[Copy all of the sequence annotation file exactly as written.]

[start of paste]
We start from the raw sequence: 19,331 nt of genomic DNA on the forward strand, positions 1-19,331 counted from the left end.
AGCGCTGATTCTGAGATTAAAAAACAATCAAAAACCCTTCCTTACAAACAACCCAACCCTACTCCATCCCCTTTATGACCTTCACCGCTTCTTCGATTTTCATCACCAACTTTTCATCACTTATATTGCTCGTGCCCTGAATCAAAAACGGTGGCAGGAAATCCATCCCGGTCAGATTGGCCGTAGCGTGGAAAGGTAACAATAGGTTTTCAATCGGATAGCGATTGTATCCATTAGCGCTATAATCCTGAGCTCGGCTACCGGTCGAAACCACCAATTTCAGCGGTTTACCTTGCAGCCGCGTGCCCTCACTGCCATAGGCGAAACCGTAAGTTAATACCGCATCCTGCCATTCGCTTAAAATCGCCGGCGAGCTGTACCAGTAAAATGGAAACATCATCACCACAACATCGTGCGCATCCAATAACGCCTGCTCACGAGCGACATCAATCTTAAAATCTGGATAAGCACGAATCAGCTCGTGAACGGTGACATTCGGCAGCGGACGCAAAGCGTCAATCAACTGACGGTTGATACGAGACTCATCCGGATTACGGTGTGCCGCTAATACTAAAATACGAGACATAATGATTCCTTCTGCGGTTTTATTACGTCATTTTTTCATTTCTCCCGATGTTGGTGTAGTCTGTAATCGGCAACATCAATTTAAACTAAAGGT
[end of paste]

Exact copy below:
We start from the raw sequence: 19,331 nt of genomic DNA on the forward strand, positions 1-19,331 counted from the left end.
AGCGCTGATTCTGAGATTAAAAAACAATCAAAAACCCTTCCTTACAAACAACCCAACCCTACTCCATCCCCTTTATGACCTTCACCGCTTCTTCGATTTTCATCACCAACTTTTCATCACTTATATTGCTCGTGCCCTGAATCAAAAACGGTGGCAGGAAATCCATCCCGGTCAGATTGGCCGTAGCGTGGAAAGGTAACAATAGGTTTTCAATCGGATAGCGATTGTATCCATTAGCGCTATAATCCTGAGCTCGGCTACCGGTCGAAACCACCAATTTCAGCGGTTTACCTTGCAGCCGCGTGCCCTCACTGCCATAGGCGAAACCGTAAGTTAATACCGCATCCTGCCATTCGCTTAAAATCGCCGGCGAGCTGTACCAGTAAAATGGAAACATCATCACCACAACATCGTGCGCATCCAATAACGCCTGCTCACGAGCGACATCAATCTTAAAATCTGGATAAGCACGAATCAGCTCGTGAACGGTGACATTCGGCAGCGGACGCAAAGCGTCAATCAACTGACGGTTGATACGAGACTCATCCGGATTACGGTGTGCCGCTAATACTAAAATACGAGACATAATGATTCCTTCTGCGGTTTTATTACGTCATTTTTTCATTTCTCCCGATGTTGGTGTAGTCTGTAATCGGCAACATCAATTTAAACTAAAGGT